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Advocates Admonish County Supervisors Not to Cut Veteran, Mental Health Services

After two days of public hearings, the board will meet Friday to deliberate how best to close this year's budget shortfalls

Massive public opposition to cuts in mental health and veterans services marked the second day of budget hearings undertaken Wednesday by the Santa Barbara County Board of Supervisors.

The supervisors have been hearing from each department head this week in an effort to close budget shortfalls this year. Among the cuts is the position of a Veteran Services officer who helps veterans apply for any benefits they may be owed.

Two of the offices in Santa Barbara and Lompoc would also be shuttered, and though a third office in Santa Maria would remain open, the volume at that location would increase exponentially. That potential move raised the ire of many in the veteran community, prompting some emotional comment on Wednesday.

As one speaker brazenly pointed out, the county spends more on animal services than it does on its veterans.

Dozens of veterans came out en force, and spanned theaters from the Battle of Normandy to the Iraq and Afghanistan wars.

“We deserve better,” veteran Bill Connell scathingly told supervisors.

He called on each of the supervisors to have a VSO in their own districts, for five total — not one, as is being proposed.

Within this year’s budget process, Connell said, “this is the most important decision you’re going to make.”

Last year alone, the county processed 1,542 veteran claims, resulting in $9.1 million in benefits for vets and their families, according to Harry Hagen, treasurer-tax collector and public administrator for the County of Santa Barbara.

Hagen recommended that county supervisors restore funding for the VSO position if possible.

Supervisor Joni Gray asked if volunteers could be brought on to support the services, and Hagen said veterans in work-study programs at local colleges are already used in the offices for administrative work, and being paid with federal dollars.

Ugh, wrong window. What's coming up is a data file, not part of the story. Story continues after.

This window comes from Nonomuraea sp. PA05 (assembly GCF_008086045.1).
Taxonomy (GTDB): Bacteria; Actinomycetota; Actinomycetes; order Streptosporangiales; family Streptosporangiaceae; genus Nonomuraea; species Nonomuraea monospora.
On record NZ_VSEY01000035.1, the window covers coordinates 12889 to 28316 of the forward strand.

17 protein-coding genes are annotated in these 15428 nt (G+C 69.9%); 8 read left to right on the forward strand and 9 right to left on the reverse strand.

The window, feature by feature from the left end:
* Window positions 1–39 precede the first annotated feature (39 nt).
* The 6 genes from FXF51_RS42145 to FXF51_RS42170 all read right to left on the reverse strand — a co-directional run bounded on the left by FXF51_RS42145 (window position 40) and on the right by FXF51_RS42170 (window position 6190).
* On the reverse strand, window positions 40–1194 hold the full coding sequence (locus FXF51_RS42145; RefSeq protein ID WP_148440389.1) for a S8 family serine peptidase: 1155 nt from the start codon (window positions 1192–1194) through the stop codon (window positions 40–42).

He said that when veteran services were fully funded, it would take about a week to get an appointment with an officer to help with a claim. Now, he said, that time frame is closer to six weeks.

Supervisor Salud Carbajal, a former Marine, said he has received veteran services in the county and hears often that vets use them.

“With so many vets coming back ... it’s important we look at this issue,” Carbajal said.

Hagen also spoke about ProPay, a program that helps pay the bills of 300 mentally-ill patients who are unable to manage their personal finances. Under the proposed cuts, the program would be eliminated.

“These clients are often the community’s most vulnerable,” Hagen said, adding that closing the program could increase homelessness and the number of people put in conservatorships.

Earlier in the meeting, dozens of people spoke out against mental health cuts.

Initially, the Department of Alcohol, Drug and Mental Health Serviceswas proposing cuts in homeless services, as well as a reduction in contracted psychiatric beds and costs to its Psychiatric Health Facility, or PHF. 

But ADMHS Director Ann Detrick said the cuts could be nixed to homeless services as long as a bigger cut was taken from the PHF monies.

Supervisor Janet Wolf expressed concern about a reduction of psychiatric beds.

“I’ve received some emails that are so incredibly touching,” she said, adding that she’s heard many personal stories from families of mentally ill people who have used the beds during dire circumstances.

An impressive number of parents spoke, putting forward an emotional collective plea to the supervisors not to decrease services at the PHF.

Suzanne Riordan, of the group Families ACT!, said the need for acute beds, as well as long-term beds, is drastically needed in the county.

“Our kids have died and are suffering terribly,” she said. “We naively thought that the experts would figure it out. At this point, we are becoming experts ourselves.”

Many homeless advocates also thanked Detrick for the preservation of their funding, but expressed concern about the loss of beds.

Mike Foley, director of the Casa Esperanza Homeless Shelter, said emergency rooms have been flooded with people in mental health crisis. He said many people have to wait at Cottage Hospital for days before they are given an open bed at the PHF unit.

“What you have before you is more of that, not less of that,” he said, adding that administrative costs have continued to increase while patient care has declined.

Supervisors will deliberate Friday on which cuts will go forward, in a hearing that will begin at 9 a.m. in the fourth-floor Board Hearing Room of the County Administration Building, 105 E. Anapamu St. in Santa Barbara.

Noozhawk staff writer Lara Cooper can be reached at .(JavaScript must be enabled to view this email address). Follow Noozhawk on Twitter: @noozhawk, @NoozhawkNews and @NoozhawkBiz. Connect with Noozhawk on Facebook.

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